Referring next to FIGS. 3A to 3D and 4A to 4D, there are shown raw data output from the sensor and normalizing odor pressures, which are obtained correspondingly to a constant odor pressure in different environments, respectively. FIGS. 3A, 3B, 3C and 3D show raw data obtained by burning sheets of copying paper in dry air (as indicated by dashed lines) and raw data obtained by burning the sheets of copying paper in air scented with the aroma of coffee (as indicated by dash-and-dot lines) and correspond to the sizes of the sheets of copying papers, which are 1 by 1 mm square, 2 by 2 mm square, 3 by 3 mm square and 5 by 5 mm square, respectively. Incidentally, each of FIGS. 4A, 4B, 4C and 4D shows the normalizing odor pressures obtained from the equation (10) or (11) by using the odor pressure found at the time of burning copying paper 2 by 2 mm square as the reference odor pressure and also using rn calculated from the equation (8) based on the raw data of the corresponding one of FIGS. 3A, 3B, 3C and 3D.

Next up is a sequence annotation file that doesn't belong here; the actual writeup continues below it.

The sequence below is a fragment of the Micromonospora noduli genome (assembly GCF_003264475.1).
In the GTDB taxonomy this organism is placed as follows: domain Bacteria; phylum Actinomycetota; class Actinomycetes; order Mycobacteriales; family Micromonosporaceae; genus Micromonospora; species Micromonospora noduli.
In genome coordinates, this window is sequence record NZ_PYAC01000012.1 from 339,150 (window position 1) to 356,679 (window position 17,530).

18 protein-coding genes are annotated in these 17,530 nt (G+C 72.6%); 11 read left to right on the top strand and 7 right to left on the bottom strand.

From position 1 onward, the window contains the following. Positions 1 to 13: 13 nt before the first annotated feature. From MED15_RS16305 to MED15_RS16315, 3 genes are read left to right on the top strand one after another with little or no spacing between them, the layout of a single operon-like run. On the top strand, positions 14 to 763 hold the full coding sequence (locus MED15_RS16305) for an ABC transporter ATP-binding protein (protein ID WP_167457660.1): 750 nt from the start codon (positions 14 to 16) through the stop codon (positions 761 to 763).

Hereinafter, the cases of FIGS. 3B and 4B will be described by way of example. As is seen from FIG. 3B, the base levels of the raw data of the sensor outputs respectively corresponding to the dry air and the air scented with the aroma of coffee are about 1.3 V and about 2.0 V and thus are rather different from each other. Moreover, the saturation levels thereof are about 2.5 V and about 2.7 V and thus there is a variation therebetween. In contrast, as shown in FIG. 4B, the levels obtained as a result of normalizing these sensor outputs are substantially the same, namely, almost 1.0 correspondingly to the same odor pressure, regardless of the atmosphere (namely, which of the dry air and the air scented with the aroma of coffee is selected). Even when the odor pressure is not constant but varies with time, the resultant levels are nearly in proportion to the odor pressure in all of the cases of FIGS. 4A to 4D except that there is a little variation in the levels, which are close to the saturation levels, in the case of FIG. 4D.

It is experimentally verified that in the case of the equivalent circuit of FIG. 1, the odor pressure P is nearly in inverse proportion to the resistance rn which varies depending on the odor pressure P. Thus, based on such an inversely proportional relation therebetween, the following equation becomes valid.

rn =C/P                                               (12)

where C is a proportional constant.